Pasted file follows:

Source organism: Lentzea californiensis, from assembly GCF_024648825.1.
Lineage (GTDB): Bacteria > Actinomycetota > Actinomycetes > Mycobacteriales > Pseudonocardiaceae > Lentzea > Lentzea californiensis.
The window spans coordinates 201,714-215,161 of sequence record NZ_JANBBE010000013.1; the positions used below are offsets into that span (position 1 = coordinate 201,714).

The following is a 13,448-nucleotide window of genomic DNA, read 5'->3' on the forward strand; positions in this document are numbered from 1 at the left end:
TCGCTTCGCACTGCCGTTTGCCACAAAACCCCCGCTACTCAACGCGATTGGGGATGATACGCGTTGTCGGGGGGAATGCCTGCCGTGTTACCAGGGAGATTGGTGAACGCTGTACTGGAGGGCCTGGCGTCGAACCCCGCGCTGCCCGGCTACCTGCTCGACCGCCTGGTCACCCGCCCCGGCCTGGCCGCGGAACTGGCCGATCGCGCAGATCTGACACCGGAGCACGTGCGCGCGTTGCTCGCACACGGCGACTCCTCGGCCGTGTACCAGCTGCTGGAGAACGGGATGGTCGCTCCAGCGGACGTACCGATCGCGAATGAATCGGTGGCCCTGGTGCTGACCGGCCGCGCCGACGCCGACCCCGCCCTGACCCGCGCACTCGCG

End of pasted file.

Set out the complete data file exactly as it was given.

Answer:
Source organism: Lentzea californiensis, from assembly GCF_024648825.1.
Lineage (GTDB): Bacteria > Actinomycetota > Actinomycetes > Mycobacteriales > Pseudonocardiaceae > Lentzea > Lentzea californiensis.
The window spans coordinates 201,714-215,161 of sequence record NZ_JANBBE010000013.1; the positions used below are offsets into that span (position 1 = coordinate 201,714).

The following is a 13,448-nucleotide window of genomic DNA, read 5'->3' on the forward strand; positions in this document are numbered from 1 at the left end:
TCGCTTCGCACTGCCGTTTGCCACAAAACCCCCGCTACTCAACGCGATTGGGGATGATACGCGTTGTCGGGGGGAATGCCTGCCGTGTTACCAGGGAGATTGGTGAACGCTGTACTGGAGGGCCTGGCGTCGAACCCCGCGCTGCCCGGCTACCTGCTCGACCGCCTGGTCACCCGCCCCGGCCTGGCCGCGGAACTGGCCGATCGCGCAGATCTGACACCGGAGCACGTGCGCGCGTTGCTCGCACACGGCGACTCCTCGGCCGTGTACCAGCTGCTGGAGAACGGGATGGTCGCTCCAGCGGACGTACCGATCGCGAATGAATCGGTGGCCCTGGTGCTGACCGGCCGCGCCGACGCCGACCCCGCCCTGACCCGCGCACTCGCG